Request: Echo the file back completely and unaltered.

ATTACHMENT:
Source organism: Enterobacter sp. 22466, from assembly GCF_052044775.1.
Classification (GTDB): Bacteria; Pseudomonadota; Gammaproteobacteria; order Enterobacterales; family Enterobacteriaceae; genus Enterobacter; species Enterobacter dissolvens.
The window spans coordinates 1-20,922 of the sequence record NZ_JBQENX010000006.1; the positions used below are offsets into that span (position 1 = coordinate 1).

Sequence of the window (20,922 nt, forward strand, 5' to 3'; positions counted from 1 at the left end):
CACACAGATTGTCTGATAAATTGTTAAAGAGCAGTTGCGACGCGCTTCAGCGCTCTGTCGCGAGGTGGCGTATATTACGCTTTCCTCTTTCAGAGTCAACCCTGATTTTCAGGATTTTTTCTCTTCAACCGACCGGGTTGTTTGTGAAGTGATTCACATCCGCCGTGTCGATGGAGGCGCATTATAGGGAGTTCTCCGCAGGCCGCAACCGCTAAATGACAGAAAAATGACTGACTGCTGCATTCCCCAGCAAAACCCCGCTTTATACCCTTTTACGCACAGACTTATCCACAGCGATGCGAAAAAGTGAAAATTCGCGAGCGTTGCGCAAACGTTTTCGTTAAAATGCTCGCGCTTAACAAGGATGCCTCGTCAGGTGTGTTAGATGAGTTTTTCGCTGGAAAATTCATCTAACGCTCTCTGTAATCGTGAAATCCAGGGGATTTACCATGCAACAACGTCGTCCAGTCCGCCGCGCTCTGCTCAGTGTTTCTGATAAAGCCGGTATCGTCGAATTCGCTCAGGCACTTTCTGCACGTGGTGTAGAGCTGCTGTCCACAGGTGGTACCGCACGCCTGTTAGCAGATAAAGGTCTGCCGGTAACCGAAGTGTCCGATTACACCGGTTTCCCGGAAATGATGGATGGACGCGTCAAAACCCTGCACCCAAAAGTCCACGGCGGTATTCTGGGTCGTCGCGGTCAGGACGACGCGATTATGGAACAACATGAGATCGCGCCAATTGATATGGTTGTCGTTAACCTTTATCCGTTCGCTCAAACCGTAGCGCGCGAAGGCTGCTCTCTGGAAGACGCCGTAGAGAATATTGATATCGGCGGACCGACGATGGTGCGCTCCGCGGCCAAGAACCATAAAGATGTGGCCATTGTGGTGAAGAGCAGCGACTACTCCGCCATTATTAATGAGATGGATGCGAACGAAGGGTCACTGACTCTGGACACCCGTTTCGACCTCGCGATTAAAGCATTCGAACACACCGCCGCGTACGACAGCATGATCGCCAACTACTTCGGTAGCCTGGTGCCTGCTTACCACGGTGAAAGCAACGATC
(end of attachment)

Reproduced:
Source organism: Enterobacter sp. 22466, from assembly GCF_052044775.1.
Classification (GTDB): Bacteria; Pseudomonadota; Gammaproteobacteria; order Enterobacterales; family Enterobacteriaceae; genus Enterobacter; species Enterobacter dissolvens.
The window spans coordinates 1-20,922 of the sequence record NZ_JBQENX010000006.1; the positions used below are offsets into that span (position 1 = coordinate 1).

Sequence of the window (20,922 nt, forward strand, 5' to 3'; positions counted from 1 at the left end):
CACACAGATTGTCTGATAAATTGTTAAAGAGCAGTTGCGACGCGCTTCAGCGCTCTGTCGCGAGGTGGCGTATATTACGCTTTCCTCTTTCAGAGTCAACCCTGATTTTCAGGATTTTTTCTCTTCAACCGACCGGGTTGTTTGTGAAGTGATTCACATCCGCCGTGTCGATGGAGGCGCATTATAGGGAGTTCTCCGCAGGCCGCAACCGCTAAATGACAGAAAAATGACTGACTGCTGCATTCCCCAGCAAAACCCCGCTTTATACCCTTTTACGCACAGACTTATCCACAGCGATGCGAAAAAGTGAAAATTCGCGAGCGTTGCGCAAACGTTTTCGTTAAAATGCTCGCGCTTAACAAGGATGCCTCGTCAGGTGTGTTAGATGAGTTTTTCGCTGGAAAATTCATCTAACGCTCTCTGTAATCGTGAAATCCAGGGGATTTACCATGCAACAACGTCGTCCAGTCCGCCGCGCTCTGCTCAGTGTTTCTGATAAAGCCGGTATCGTCGAATTCGCTCAGGCACTTTCTGCACGTGGTGTAGAGCTGCTGTCCACAGGTGGTACCGCACGCCTGTTAGCAGATAAAGGTCTGCCGGTAACCGAAGTGTCCGATTACACCGGTTTCCCGGAAATGATGGATGGACGCGTCAAAACCCTGCACCCAAAAGTCCACGGCGGTATTCTGGGTCGTCGCGGTCAGGACGACGCGATTATGGAACAACATGAGATCGCGCCAATTGATATGGTTGTCGTTAACCTTTATCCGTTCGCTCAAACCGTAGCGCGCGAAGGCTGCTCTCTGGAAGACGCCGTAGAGAATATTGATATCGGCGGACCGACGATGGTGCGCTCCGCGGCCAAGAACCATAAAGATGTGGCCATTGTGGTGAAGAGCAGCGACTACTCCGCCATTATTAATGAGATGGATGCGAACGAAGGGTCACTGACTCTGGACACCCGTTTCGACCTCGCGATTAAAGCATTCGAACACACCGCCGCGTACGACAGCATGATCGCCAACTACTTCGGTAGCCTGGTGCCTGCTTACCACGGTGAAAGCAACGATC